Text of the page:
Governor's Letter: Empowering Careers for All

By Gov. Asa Hutchinson on Thursday, September 15, 2022

Some of the people I admire most are those who choose a nontraditional path in life. I recently learned about three young Arkansans who have made that choice. Their stories perfectly fit with the theme of the 2022-2023 issue of Next Pros, which is “Girl Power.” 

Nikki Crane

Nikki Crane (pictured left) is a girly-girl whose family was supportive but amused when she talked about going into the male-

dominated field of architecture. They assumed she would pursue an arts career that was more welcoming to females, such as graphic design. 

But Nikki was determined to become an architect. She earned her Bachelor of Science in architecture studies in 2016 and her Master of Architecture in 2017. Now she works on the architectural staff of Polk Stanley Wilcox, a commercial firm with offices in Little Rock and Fayetteville. You can view her work on the firm’s website, here.

Nikki graduated from Sheridan High School in 2012, three years before my administration launched the Computer Science Initiative, which encourages young women to consider careers in STEM. We have seen an encouraging increase of more than 1,100% in the number of young women taking computer science since 2015.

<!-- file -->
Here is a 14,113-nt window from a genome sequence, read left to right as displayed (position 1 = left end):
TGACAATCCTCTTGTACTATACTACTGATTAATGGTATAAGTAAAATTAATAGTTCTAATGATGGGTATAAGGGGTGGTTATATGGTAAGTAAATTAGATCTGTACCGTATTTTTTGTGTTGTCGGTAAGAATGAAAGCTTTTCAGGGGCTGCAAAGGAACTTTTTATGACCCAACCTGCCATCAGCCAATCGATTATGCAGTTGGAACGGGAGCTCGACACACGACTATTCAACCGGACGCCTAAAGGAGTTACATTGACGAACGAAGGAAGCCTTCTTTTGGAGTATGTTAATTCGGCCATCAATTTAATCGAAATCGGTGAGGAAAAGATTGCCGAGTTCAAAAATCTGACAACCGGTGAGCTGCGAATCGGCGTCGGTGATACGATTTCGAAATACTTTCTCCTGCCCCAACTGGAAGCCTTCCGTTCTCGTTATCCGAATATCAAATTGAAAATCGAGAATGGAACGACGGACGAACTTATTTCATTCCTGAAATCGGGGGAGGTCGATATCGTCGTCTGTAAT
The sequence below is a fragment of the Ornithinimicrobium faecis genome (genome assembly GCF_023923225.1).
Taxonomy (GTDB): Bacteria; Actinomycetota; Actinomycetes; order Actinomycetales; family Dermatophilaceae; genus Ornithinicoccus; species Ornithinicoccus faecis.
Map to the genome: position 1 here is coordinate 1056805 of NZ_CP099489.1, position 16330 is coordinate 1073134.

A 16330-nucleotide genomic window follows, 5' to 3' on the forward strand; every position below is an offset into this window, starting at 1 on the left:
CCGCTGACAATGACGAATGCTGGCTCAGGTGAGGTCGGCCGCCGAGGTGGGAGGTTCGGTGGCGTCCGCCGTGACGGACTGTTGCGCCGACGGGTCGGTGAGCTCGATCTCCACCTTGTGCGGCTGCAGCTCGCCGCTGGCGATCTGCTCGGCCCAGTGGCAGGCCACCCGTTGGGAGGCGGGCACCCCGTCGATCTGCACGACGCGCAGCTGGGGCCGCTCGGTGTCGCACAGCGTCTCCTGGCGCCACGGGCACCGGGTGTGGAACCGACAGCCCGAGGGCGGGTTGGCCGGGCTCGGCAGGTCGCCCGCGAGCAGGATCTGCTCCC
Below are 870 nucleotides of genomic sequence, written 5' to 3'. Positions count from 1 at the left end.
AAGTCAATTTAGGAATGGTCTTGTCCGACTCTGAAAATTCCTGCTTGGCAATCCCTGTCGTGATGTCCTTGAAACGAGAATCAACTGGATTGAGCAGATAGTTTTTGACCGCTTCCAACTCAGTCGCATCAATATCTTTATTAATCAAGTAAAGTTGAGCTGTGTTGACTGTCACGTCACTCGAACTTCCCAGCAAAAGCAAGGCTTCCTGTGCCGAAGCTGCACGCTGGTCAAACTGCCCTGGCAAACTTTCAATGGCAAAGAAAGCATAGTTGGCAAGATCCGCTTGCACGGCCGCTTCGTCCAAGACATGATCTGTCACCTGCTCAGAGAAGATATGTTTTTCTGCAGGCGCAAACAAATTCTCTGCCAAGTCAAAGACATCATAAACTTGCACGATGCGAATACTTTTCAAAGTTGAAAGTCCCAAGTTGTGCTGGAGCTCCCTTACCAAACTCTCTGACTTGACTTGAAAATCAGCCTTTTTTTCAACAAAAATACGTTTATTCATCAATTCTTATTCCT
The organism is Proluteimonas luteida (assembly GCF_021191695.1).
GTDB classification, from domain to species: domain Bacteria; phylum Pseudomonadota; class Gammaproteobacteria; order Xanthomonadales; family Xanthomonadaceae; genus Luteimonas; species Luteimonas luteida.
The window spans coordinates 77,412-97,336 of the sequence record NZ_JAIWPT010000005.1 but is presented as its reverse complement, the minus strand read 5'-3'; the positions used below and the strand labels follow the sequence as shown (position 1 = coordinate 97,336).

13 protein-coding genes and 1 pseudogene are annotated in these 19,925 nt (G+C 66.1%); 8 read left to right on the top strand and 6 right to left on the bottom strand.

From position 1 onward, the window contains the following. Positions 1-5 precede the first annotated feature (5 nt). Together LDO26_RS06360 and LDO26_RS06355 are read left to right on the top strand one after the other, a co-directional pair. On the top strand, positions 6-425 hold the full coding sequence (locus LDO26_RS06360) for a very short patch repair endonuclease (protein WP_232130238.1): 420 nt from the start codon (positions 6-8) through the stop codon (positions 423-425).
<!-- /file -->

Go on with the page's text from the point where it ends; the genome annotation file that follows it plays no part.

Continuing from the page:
Once in a while, Nikki doubted she could succeed as an architect, but she said that was “because architecture is challenging, not because I was a girl.”

Kassie Cramer is the first woman diesel mechanic to join Entergy’s team. 

“She was the best candidate for the job, and I had quite a few candidates,” her supervisor, Ben Sims, said in a story at

Kassie learned to repair cars in her father’s shop, and she studied to be a diesel mechanic at UA Pulaski Tech. 

She says she enjoys taking things apart and putting them back together.

Kassie is changing the way people perceive women in a mechanic shop, and she also wants to change women’s perception of a career as a mechanic. She tells other women that working with nothing but men is “not that awkward. It's just the same as working anywhere else.”

Sara Russell-LingoEarly in 2022, Sara Russell-Lingo (pictured left) became the first woman lineworker at Entergy. She started her career at H-VOLT Academy, an Entergy-supported lineworker school at UA Pulaski Tech.  She liked the idea of working outdoors and helping people.

“I love the adventure,” Russell-Lingo told a writer for
“I love going to communities. Their lights are off, and they're all grumpy and upset, and we leave and they're smiling and happy.”

She doesn’t consider this a man’s job. “It's a career, and it's awesome. The guys I work with ... don't treat me any different. ... I just fit in. They’re teaching me what I need to know and watching out for me.”

So does she prefer line-man or line-worker? “I'm perfectly fine with being called a lineman,” she said.

These three young women are trailblazers whose choice will make these decisions for young women who follow. Thank you, Nikki, Kassie and Sara for leading the way.